Queer sexual behaviour, and knowledge about it, was also suppressed by state censorship.
The cult of the clitoris
In 1918, dancer Maud Allan became embroiled in a scandal that reached the highest echelons of the British establishment. Allan was known for her erotic dance Vision of Salomé based on Oscar Wilde’s Salomé, which she performed at London’s Palace Theatre in Soho.
In January 1918, Independent MP Noel Pemberton-Billing claimed that 47,000 Britons had been identified as ‘sexual perverts’ in a German Black Book. They were therefore susceptible to blackmail by German enemies during the First World War because, he claimed, ‘in Lesbian ecstasy the most sacred secrets of State were betrayed’. The ‘perverts’ included Allan. In another article, the ‘Cult of the Clitoris’, he further claimed that Allan was involved with Margot Asquith, wife of the former Prime Minister Herbert Asquith. Allan brought charges against Pemberton-Billing for libel.
At the June 1918 trial at the Old Bailey, Pemberton-Billing called Lord Alfred Douglas, lover of Oscar Wilde and translator of Wilde’s Salomé as a witness. Douglas described Wilde as ‘the greatest force for evil that has appeared in Europe during the last three hundred and fifty years’.
Allan’s lesbianism was proven, the defence claimed, by her knowledge of sexological and anatomical words such as ‘clitoris’. These words were largely unknown to most people at the time. Lord Albermarle reportedly asked colleagues at the Turf Club ‘who is this Greek chap Clitoris they’re all talking about?’ In the end, Maud Allan lost her case.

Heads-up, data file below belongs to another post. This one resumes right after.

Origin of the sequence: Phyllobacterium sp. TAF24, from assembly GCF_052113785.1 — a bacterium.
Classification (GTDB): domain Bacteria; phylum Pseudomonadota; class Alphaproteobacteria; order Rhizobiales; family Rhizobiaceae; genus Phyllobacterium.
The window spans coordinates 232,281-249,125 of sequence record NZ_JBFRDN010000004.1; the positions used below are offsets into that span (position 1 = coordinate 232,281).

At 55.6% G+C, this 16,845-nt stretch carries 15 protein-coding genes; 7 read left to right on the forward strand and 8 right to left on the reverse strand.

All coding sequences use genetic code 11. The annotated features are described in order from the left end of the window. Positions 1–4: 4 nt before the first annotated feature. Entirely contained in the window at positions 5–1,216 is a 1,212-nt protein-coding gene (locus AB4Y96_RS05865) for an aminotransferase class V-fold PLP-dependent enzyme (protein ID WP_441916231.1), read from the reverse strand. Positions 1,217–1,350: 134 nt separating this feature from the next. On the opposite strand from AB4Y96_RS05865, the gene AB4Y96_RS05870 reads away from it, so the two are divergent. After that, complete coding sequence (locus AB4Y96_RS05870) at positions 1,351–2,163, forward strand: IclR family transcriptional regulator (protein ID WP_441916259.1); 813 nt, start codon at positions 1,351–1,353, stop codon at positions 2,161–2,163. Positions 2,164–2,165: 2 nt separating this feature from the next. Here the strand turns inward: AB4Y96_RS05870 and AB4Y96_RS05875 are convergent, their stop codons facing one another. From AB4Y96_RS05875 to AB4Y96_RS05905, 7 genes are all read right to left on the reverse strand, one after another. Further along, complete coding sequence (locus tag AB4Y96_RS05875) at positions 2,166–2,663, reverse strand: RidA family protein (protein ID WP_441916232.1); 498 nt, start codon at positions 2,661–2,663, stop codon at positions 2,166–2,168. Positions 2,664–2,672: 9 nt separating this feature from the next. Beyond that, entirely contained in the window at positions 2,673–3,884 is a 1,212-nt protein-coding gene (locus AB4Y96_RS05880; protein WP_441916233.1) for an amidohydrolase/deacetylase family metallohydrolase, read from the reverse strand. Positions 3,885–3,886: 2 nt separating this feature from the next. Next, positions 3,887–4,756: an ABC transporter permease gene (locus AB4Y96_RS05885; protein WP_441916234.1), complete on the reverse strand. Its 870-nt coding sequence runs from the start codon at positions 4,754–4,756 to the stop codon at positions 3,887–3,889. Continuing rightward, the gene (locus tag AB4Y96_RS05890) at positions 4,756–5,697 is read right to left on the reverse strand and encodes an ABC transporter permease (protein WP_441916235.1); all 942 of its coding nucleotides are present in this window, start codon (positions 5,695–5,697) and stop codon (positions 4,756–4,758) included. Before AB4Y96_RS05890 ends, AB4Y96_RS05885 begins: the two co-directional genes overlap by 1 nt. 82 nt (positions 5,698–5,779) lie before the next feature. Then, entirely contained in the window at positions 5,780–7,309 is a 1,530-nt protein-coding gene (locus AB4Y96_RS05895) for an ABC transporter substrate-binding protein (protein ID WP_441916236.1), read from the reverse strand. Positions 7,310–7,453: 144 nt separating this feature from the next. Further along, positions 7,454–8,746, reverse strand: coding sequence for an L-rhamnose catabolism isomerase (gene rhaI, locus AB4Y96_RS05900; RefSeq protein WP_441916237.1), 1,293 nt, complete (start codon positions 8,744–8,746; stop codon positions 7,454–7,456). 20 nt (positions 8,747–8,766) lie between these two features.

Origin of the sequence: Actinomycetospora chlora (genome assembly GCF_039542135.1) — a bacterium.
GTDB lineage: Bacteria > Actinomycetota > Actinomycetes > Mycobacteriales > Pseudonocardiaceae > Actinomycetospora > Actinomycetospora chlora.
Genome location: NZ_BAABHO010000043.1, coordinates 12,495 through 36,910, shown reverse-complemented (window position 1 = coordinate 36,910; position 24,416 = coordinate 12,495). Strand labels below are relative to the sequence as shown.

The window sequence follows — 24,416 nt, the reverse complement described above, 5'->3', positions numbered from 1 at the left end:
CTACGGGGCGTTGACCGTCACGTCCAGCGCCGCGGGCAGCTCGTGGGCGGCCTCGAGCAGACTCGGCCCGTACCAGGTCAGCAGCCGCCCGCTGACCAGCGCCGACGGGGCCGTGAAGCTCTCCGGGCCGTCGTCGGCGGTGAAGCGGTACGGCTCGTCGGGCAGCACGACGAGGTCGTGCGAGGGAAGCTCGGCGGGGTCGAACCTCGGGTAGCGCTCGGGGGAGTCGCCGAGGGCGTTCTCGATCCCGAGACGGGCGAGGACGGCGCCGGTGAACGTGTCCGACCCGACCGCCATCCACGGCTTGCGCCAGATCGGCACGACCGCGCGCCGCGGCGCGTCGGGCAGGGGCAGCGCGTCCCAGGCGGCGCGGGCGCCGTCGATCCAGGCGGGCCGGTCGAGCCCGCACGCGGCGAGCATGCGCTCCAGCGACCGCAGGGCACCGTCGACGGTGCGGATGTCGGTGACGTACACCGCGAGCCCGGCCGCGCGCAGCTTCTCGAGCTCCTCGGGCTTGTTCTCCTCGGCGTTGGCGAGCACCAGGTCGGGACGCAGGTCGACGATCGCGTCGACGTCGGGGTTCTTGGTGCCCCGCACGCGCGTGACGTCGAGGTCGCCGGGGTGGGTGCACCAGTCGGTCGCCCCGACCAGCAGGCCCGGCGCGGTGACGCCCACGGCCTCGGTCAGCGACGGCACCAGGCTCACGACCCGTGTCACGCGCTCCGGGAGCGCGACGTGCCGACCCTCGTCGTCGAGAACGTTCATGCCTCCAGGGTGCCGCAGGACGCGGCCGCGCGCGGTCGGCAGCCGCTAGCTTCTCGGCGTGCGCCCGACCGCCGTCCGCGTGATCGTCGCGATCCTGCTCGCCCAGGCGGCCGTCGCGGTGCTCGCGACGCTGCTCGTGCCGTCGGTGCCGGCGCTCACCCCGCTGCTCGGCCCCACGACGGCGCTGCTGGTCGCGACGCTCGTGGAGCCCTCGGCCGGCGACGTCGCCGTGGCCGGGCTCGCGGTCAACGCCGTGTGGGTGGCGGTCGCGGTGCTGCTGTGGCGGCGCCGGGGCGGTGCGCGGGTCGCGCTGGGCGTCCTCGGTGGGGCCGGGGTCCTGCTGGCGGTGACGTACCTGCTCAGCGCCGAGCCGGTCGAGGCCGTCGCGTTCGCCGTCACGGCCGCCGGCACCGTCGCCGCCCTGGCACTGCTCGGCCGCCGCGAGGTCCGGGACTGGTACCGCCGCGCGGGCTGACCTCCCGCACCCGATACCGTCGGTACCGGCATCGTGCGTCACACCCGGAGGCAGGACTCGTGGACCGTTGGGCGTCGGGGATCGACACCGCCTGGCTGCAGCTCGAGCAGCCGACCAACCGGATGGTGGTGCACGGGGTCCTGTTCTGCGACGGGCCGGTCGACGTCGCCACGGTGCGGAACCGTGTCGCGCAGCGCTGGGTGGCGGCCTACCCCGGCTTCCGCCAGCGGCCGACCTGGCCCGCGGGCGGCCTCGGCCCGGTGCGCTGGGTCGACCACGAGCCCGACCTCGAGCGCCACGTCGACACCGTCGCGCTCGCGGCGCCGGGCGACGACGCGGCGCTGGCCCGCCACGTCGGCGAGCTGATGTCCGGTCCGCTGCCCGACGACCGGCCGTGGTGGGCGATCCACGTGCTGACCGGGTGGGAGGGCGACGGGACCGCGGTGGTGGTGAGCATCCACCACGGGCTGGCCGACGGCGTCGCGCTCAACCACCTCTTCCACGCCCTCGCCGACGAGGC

The Well of Loneliness
Radclyffe Hall was already a successful popular novelist when her fifth book, 'The Well of Loneliness', was published in 1928. It is the story of an upper-class mannish lesbian, Stephen Gordon, who gradually realises that she is a ‘female invert’ and that society disapproves and persecutes same-sex love. The novel was a plea for toleration.
Initially well reviewed, the book was denounced by the editor of The Sunday Express: ‘I would rather give a healthy boy or a healthy girl a phial of prussic acid than this novel. Poison kills the body, but moral poison kills the soul.’
At the novel’s prosecution for obscenity a number of leading writers supported Hall as a stand against censorship. However no evidence was called, and the book was found to be obscene on the sole judgement of the chief magistrate at Bow Street Magistrates Court.
Radclyffe Hall and her partner Una Troubridge were well known in fashionable literary circles as a couple. Following the case, Hall’s cropped hair and masculine style of dress began to be seen as markers of lesbianism.
Radclyffe Hall had little attachment to place, moving frequently between various houses and flats in London, and homes in the countryside. But she developed a strong attachment to Rye in the late 1920s, at the time of the court case.
Hall rented Journey’s End, a Tudor cottage there, and often stayed at the Mermaid Inn. In 1929 she bought Black Boy House, High Street, Rye.